ST. LOUIS (KMOV.com) -- The string of injuries plaguing the Cardinals down the final stretch of the first half grew longer Wednesday, as Matt Carpenter left the game early with a strained right oblique muscle.
Just hours after they placed backup catcher Brayan Pena on the disabled list with knee inflammation, St. Louis watched as their MVP tried to check his swing on a 3-1 pitch from Jeff Locke in the bottom of the third inning and pulled up grabbing his side.
Carpenter grimaced and stepped away from the plate, drawing the trainers out of the dugout. Moments later he walked off the field, replaced by Kolten Wong.
“I know what he grabbed and where he was feeling it. I had to get him off the field,” Mike Matheny said after the game.
Carpenter was in an off-site MRI machine while Matheny was addressing the press, so the Cardinals had yet to determine the severity of the injury. However, the manager didn’t sound optimistic.
“I have a high level of concern. I’ve felt that injury and I’ve seen it. It can be tough,” Matheny said.
Carpenter has felt it before as well. In 2012, he missed a month of the season with the same injury.
The 30-year-old will likely enter the company of Pena and Brandon Moss (leading the team with 17 home runs) as players added to the disabled list this week and his loss would be a crippling blow to a team struggling to find consistency.
As of Wednesday, Carpenter led the National League in OPS (.988) and on base percentage (.420) and has been the best leadoff hitter in the NL over the past month and a half.
“You see what the guy does out there every single day. He performs. He does what he needs to do. He’s a professional and he’s one of those guys where you can count on him to come up in big situations and do a job. It’s tough to lose someone of his stature,” Wong said. “You hope and pray that it’s not that bad.”
Since late May, Carpenter has been the most reliable hitter on a mercurial offense.
Prior to him leaving the game, the Cardinals had put up 429 runs, second most in the NL. But they have 35 games of six runs or more and 32 games of three runs or less. That lack of reliable scoring is a large part of why the team has hovered around .500 all season and made little-to-no progress on catching the Cubs in the Central.
Carpenter has served as a rallying point in a lineup that has oftentimes looked lost just 24 hours after seeming unstoppable.
“This guy to me is one of the most consistent players I’ve been around,” Mike Matheny said Tuesday when assessing his lone All-Star. “The way he goes about his at bats. Sometimes the results are there, sometimes the results don’t tell the whole story about how a guy goes about his business.”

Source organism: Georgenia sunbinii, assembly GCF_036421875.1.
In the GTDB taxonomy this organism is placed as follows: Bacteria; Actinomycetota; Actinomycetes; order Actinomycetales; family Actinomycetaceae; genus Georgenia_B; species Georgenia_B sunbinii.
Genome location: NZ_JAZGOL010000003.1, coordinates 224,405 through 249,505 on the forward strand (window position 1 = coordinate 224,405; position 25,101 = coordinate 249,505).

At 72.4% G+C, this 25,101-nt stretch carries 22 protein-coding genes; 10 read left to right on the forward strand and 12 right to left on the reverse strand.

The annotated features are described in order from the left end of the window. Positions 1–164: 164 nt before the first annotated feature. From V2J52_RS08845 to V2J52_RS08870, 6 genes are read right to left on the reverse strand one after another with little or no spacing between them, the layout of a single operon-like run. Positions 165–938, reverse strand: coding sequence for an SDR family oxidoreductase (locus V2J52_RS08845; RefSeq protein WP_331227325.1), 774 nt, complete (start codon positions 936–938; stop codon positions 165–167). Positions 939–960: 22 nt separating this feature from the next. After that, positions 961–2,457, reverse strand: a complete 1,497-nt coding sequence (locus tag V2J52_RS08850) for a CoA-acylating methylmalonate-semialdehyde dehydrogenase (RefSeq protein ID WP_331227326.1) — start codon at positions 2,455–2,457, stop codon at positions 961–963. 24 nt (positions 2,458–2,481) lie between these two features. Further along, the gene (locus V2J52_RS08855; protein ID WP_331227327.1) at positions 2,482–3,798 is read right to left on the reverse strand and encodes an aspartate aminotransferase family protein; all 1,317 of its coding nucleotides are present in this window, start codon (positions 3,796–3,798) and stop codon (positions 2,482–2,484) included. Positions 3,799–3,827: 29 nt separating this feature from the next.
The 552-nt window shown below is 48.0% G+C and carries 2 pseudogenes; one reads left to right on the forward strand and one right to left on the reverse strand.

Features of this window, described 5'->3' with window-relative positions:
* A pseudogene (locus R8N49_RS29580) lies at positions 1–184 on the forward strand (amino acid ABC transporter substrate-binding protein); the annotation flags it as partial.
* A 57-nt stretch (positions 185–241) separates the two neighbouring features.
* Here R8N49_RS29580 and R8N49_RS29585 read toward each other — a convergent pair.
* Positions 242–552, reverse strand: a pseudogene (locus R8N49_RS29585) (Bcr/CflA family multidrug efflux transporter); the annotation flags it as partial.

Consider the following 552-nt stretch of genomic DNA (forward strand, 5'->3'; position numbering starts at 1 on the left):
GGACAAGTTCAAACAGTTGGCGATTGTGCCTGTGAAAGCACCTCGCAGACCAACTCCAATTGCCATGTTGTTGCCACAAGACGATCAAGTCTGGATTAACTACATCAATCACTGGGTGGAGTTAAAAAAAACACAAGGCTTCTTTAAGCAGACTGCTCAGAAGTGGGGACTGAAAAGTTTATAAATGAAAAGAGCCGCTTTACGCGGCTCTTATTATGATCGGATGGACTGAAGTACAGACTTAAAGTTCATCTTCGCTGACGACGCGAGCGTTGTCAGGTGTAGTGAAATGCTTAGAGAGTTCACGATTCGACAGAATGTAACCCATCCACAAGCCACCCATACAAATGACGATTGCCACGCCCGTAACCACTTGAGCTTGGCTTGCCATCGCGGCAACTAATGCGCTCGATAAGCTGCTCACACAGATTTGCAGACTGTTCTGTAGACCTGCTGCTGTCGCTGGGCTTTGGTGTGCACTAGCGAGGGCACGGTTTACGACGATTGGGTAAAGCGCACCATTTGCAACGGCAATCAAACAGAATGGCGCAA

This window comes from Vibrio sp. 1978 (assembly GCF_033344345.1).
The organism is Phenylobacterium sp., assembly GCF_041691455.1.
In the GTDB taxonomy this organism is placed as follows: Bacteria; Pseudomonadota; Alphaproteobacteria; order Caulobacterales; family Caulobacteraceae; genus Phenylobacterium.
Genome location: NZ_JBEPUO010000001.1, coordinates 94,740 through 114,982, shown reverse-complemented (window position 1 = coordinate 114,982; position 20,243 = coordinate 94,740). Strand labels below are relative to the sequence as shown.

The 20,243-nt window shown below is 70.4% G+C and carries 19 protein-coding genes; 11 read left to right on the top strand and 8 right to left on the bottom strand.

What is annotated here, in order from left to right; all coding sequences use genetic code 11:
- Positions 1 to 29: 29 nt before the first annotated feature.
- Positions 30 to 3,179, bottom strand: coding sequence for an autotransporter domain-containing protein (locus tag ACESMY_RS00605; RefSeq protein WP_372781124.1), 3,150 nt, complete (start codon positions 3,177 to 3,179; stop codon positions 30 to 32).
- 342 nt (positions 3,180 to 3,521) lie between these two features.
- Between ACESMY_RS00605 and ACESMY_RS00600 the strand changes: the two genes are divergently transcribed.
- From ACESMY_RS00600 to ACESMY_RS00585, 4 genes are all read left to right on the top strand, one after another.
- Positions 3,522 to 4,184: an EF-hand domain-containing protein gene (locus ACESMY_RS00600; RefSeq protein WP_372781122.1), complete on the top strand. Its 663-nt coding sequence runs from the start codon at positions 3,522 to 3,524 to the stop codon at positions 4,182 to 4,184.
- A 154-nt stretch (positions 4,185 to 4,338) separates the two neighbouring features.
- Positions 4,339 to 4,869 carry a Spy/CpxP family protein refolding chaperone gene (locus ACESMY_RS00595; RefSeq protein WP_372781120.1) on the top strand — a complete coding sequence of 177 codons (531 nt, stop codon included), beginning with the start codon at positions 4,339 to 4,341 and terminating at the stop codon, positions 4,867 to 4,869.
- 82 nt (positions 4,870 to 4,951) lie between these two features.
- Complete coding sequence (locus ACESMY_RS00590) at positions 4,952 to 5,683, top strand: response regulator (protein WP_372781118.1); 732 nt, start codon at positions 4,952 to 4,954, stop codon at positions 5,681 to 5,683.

Carpenter’s 53 RBIs account for 12 percent of St. Louis’ runs. His wRC+ (an in-depth statistical measure of how good a batter is at creating runs) is 164. The league average is 100, and no one in the National League has a higher mark.
He walks as much as he strikes out (58 BBs, 60 Ks), gets on base better than anyone in the league, leads all NL leadoff hitters in RBIs and is tied for the lead in leadoff homers with 14.
Quite simply, losing Carpenter for an extended period of time is a critical wound to an offense that doesn’t appear able to bear it.
Matheny takes umbrage with that notion, pointing to the team’s ability to weather crucial injuries last season and a depth of potential offensive talent in 2016 as reasons not to hit the panic button.
“If we sit there and over-analyze the fact ‘this guy plays a particular role for our club’ or somebody tells us it’s a shot we can’t recover from, that’s not true. That’s simply not true,” he said. “I know we have guys that can jump in and do it … We’re going to have guys go down. You never want to see it happen, you want to get them back as quick as you can, but when it happens somebody has to step up.”
Given the lingering nature of oblique strains and the fact the injury is on Carpenter’s front side at the plate (the torque and twist put on his right oblique when he swings would be tremendously painful and possibly expose him to further injury), it’s a fair assumption the “next man up” will face a prolonged test.
That figures to be Wong, who is the best natural second baseman on the team.
While the Hawaiian’s defense is superior to that of his 30-year-old counterpart, there isn’t a bat in St. Louis that can fill the void left by Carpenter at the top of the lineup. There are only a handful of bats in the game that could. Barring a blockbuster deal at the deadline, there isn’t a replacement coming. The Cardinals, whose guns seem to jam as often as they fire true, will have to find ways to win battles without their best weapon.